Girl soldiers are frequently forced to provide sexual services as well as to fight. “I don’t know how many people had sex with me,” said Fabienne to Amnesty, who was 13 when she was abducted from her home in Burundi. “A man would come, then another and another. You couldn’t refuse… they said they’d kill you if you ran away.” Especially in Angola, Sierra Leone and Uganda, it is commonplace that rebel leaders sexually abuse young girls and force them to become their ‘wives’. According to Human Rights Watch, girl soldiers in northern Uganda have been known to have had babies by rebel commanders, only to be forced to strap them to their backs and continue fighting against National Security forces.
Also, with the supply of lighter weapons like the M-16 and AK-47 rifles, some places for as little as £10 a piece, arming children as young as eight has become easier. To train child soldiers in handling these weapons, the Revolutionary United Front (RUF) in Sierra Leone would set up special training camps. After attacking a village, and often raping the young women and beating the men to death, RUF soldiers would typically abduct the children, then hold and train them for two or three months. After a brutal initiation, often involving maiming or killing those who tried to escape, they would be considered ready for combat.
Says Albert, who was 15 when he was recruited by an opposition group in the Democratic Republic of Congo: “They would give us “chavre” [cannabis] and force us to kill people to toughen us up. Sometimes they brought us women and girls to rape… They would beat us if we refused.”
Understandably, the psychological effects on children exposed to this brutal environment are very serious. Says an ex- Sierra Leone child soldier to iEARN: “I’m different now, I’ll not be able to live with my family… I like the sound of guns, I’ve been used to the jungle. I feel excited when I hear the sound of guns, but now I’m lonely, living like this is too boring.” As most child soldiers are also denied any form of education, it is difficult for them to peacefully re-join society when the fighting finishes. As a result, former child soldiers tend to be drawn to a life of crime.
To help children escape this fate, international government programmes designed to disarm and rehabilitate ex-soldiers have been set up in Mozambique, Angola, Somalia and recently in Sierra Leone. However, this process is complex and long-term, and does not stop the flow of children into armed groups.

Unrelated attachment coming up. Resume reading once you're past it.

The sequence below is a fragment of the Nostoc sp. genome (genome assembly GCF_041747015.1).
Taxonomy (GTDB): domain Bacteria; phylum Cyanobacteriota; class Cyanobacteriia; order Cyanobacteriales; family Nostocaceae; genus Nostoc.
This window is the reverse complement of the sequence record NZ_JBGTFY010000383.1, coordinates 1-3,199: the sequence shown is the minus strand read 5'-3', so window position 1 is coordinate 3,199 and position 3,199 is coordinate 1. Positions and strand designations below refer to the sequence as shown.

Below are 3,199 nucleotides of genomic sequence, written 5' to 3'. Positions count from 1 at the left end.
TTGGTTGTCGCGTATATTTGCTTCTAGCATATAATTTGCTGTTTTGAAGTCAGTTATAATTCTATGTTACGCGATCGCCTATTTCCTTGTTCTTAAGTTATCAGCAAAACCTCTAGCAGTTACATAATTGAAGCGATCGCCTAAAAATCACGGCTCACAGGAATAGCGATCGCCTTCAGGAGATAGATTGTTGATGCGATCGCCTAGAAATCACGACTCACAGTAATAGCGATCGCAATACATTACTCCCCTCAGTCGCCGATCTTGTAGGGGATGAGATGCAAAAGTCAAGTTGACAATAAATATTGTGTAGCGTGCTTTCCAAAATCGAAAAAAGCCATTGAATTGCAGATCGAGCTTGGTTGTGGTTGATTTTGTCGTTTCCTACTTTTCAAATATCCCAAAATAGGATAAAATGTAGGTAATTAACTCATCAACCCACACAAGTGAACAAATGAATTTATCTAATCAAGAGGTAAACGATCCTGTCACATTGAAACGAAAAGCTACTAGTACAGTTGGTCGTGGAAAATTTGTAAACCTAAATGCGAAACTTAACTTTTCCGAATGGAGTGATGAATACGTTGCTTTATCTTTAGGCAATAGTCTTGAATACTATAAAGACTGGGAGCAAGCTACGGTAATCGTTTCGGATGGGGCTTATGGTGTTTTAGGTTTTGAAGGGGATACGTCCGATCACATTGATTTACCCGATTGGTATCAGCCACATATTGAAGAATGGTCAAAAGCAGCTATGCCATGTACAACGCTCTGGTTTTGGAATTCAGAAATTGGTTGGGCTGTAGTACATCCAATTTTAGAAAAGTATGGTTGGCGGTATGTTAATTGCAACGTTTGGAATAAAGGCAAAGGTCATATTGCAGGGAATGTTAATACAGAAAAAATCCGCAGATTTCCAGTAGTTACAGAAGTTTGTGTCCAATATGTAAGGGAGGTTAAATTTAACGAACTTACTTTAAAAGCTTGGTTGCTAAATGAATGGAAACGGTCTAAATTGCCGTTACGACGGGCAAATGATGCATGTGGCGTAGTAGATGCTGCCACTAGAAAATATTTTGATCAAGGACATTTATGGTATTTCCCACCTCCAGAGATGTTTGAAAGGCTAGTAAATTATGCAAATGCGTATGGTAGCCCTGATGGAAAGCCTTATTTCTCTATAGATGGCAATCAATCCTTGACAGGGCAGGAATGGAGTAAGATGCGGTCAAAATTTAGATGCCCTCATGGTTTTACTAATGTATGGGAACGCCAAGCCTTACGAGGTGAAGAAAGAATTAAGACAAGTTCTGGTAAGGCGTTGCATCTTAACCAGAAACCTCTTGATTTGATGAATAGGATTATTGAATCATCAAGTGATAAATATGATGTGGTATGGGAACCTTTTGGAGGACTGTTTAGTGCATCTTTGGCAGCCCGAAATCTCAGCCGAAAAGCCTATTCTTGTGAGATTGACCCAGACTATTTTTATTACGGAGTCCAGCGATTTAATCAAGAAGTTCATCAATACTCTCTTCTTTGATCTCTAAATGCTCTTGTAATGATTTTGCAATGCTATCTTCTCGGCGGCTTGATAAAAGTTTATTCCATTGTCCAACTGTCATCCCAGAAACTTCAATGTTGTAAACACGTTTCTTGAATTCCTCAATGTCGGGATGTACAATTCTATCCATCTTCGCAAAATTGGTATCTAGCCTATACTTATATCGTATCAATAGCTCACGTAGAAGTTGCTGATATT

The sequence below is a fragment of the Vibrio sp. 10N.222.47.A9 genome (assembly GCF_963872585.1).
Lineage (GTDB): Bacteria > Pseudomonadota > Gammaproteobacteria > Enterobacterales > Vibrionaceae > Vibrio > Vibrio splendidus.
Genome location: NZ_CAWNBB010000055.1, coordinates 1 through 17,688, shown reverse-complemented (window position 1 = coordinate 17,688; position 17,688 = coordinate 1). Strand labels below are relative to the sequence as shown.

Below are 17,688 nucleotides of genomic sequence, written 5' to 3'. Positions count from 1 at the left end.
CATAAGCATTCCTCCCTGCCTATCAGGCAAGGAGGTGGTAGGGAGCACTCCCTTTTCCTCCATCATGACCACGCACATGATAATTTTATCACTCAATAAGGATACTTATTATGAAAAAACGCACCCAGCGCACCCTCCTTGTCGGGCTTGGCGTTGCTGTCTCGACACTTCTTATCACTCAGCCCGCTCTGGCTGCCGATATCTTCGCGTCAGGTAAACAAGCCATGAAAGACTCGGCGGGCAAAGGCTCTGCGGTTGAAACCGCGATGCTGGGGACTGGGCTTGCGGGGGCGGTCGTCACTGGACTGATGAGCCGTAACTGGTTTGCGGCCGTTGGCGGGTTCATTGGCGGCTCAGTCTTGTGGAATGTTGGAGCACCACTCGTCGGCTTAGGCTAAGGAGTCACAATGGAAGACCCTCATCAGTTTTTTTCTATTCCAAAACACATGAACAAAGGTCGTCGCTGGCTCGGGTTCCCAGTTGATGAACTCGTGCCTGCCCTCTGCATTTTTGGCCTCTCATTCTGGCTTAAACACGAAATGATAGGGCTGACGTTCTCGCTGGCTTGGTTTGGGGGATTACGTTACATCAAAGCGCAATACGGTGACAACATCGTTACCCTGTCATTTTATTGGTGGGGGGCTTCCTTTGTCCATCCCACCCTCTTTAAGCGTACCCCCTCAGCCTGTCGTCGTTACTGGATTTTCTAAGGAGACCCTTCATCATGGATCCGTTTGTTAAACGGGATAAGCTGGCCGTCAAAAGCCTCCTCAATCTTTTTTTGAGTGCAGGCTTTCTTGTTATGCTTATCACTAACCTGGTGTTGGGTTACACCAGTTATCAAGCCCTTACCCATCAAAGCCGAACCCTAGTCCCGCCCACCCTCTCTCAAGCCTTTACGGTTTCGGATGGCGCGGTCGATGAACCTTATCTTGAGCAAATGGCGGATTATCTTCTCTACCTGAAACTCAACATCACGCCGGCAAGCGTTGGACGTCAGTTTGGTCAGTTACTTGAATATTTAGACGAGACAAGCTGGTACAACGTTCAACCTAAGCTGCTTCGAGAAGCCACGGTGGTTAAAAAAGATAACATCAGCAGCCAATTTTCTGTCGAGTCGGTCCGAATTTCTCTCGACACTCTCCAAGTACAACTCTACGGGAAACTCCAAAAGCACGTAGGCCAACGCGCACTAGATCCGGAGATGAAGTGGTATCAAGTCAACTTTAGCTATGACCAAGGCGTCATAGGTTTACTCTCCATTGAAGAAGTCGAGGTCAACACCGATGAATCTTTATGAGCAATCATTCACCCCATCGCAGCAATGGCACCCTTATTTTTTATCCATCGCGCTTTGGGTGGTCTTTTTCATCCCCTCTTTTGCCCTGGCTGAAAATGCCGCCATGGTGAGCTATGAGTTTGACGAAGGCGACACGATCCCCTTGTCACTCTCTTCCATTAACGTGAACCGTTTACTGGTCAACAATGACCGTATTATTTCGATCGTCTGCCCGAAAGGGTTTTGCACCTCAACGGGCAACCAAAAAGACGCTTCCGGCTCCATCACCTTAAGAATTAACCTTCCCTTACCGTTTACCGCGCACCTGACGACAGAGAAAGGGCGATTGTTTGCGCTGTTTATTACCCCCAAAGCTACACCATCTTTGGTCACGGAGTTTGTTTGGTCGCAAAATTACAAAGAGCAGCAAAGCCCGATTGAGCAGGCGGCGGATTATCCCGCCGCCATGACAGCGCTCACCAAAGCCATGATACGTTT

In an effort to prevent this continuing recruitment, using child fighters has been outlawed by international law and by the newly established International Criminal Court (ICC.) The UN Convention on the Rights of a Child also has an important protocol which prohibits the use of children under the age of 18 in armed forces. Some countries, however, have opted out of that protocol. Britain is one of them.
“When discussing child soldiers, it is important to note that Britain still uses under 18s in the armed forces, which it’s not supposed to do,” Amnesty International tells The Situation. “By opting out of the protocol prohibiting the use of child soldiers, we’re not setting the right example. Britain is unusual in having done that.”
For China Keitetsi, however, the nightmare continues. A decade after she escaped her violent life with the National Resistance Army in Uganda, she can’t forget the abuses she suffered or the violence she had to commit, she tells the BBC. In her new book “Child Soldier,” she describes the years of pain and struggle she had to go through living her life as a child fighter.
Reading her story, one has to wonder; what will the future bring for the thousands of child soldiers of today? How will they grow up? And what happens to a country with an adult population of psychologically traumatised ex-soldiers? One thing however, is certain – no child will have a healthy childhood carrying an AK-47.